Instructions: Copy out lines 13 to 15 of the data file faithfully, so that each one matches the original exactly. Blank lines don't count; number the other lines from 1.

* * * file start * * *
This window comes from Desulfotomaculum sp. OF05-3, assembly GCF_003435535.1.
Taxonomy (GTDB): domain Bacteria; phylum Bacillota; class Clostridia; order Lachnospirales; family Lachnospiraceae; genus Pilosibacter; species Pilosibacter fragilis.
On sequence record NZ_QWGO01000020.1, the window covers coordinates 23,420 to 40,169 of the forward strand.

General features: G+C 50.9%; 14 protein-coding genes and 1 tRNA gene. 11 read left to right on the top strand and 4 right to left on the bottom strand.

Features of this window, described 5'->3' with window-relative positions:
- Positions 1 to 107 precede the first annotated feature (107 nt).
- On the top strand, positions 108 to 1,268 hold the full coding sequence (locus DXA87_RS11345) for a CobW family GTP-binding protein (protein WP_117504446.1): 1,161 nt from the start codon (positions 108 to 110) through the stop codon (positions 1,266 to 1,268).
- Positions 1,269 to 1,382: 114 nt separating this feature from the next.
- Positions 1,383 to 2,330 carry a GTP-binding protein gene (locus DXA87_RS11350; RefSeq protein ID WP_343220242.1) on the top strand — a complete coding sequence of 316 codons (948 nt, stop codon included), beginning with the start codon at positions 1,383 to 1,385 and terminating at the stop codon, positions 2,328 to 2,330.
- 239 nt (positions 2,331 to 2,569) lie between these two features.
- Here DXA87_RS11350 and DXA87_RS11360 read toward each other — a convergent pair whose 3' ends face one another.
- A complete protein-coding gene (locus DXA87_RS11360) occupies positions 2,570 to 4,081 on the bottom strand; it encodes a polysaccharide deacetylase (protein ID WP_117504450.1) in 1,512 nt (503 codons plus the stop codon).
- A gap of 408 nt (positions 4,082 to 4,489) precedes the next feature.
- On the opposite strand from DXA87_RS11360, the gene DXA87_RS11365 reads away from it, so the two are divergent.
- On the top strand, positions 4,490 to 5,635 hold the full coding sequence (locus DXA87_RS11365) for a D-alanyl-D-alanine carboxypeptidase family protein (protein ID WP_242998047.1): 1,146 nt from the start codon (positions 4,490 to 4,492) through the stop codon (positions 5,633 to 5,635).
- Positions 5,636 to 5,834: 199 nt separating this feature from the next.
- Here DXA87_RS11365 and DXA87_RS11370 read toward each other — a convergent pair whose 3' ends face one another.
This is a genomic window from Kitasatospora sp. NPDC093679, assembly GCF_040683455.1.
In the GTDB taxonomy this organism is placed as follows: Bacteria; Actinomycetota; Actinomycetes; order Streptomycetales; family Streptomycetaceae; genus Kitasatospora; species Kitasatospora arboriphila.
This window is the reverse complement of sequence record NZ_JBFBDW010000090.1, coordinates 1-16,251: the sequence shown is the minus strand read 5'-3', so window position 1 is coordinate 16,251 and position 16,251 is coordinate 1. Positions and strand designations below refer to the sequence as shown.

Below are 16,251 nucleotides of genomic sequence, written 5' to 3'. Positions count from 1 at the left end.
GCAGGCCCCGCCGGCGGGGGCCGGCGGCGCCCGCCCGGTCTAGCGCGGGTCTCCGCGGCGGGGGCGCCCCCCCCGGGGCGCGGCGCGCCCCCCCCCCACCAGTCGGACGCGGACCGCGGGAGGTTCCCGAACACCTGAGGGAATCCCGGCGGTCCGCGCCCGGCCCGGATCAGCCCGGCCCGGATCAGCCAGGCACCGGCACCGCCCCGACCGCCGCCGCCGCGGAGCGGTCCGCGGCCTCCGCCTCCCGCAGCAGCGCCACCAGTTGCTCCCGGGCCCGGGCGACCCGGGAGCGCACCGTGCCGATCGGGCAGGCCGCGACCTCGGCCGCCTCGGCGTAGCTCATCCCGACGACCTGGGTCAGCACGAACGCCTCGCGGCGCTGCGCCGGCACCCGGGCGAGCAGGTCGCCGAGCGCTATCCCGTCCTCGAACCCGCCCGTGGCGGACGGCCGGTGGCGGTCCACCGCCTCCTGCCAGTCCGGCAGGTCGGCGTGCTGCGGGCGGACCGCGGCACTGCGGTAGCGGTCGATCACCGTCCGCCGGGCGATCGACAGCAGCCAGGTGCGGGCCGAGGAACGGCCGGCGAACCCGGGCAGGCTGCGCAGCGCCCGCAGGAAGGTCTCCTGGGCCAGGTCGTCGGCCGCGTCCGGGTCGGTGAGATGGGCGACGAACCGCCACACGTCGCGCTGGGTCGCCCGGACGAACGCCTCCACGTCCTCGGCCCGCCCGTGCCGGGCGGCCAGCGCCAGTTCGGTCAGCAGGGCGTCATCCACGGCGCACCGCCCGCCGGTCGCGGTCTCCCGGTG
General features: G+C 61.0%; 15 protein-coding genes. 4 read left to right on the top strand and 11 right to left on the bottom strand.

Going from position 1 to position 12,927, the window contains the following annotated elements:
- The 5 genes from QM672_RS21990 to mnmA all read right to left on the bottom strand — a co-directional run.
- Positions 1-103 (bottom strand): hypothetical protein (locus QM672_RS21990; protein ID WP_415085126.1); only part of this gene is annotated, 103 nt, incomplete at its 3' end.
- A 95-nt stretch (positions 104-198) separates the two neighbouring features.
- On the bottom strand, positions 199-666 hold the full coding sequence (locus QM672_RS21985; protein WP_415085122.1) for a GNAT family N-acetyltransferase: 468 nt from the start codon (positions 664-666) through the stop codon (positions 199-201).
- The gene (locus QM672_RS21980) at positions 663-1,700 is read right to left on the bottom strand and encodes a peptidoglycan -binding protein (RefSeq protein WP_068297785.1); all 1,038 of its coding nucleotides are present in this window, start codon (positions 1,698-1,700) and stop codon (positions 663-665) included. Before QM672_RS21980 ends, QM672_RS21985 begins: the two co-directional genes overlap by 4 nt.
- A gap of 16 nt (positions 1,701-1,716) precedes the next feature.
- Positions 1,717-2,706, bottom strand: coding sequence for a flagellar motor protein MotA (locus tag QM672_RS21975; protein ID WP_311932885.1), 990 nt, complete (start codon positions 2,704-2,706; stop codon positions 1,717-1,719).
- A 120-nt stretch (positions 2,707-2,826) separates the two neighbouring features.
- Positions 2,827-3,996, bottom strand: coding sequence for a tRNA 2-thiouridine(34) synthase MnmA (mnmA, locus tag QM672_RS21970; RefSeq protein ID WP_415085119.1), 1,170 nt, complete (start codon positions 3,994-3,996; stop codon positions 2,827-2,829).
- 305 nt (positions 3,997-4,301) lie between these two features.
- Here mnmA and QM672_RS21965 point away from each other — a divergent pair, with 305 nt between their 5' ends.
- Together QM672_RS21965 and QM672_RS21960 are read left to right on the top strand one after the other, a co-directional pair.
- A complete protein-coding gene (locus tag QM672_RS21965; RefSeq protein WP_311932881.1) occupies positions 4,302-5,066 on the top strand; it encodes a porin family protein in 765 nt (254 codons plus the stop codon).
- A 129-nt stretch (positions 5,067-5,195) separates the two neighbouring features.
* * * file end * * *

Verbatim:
- A gap of 408 nt (positions 4,082 to 4,489) precedes the next feature.
- On the opposite strand from DXA87_RS11360, the gene DXA87_RS11365 reads away from it, so the two are divergent.
- On the top strand, positions 4,490 to 5,635 hold the full coding sequence (locus DXA87_RS11365) for a D-alanyl-D-alanine carboxypeptidase family protein (protein ID WP_242998047.1): 1,146 nt from the start codon (positions 4,490 to 4,492) through the stop codon (positions 5,633 to 5,635).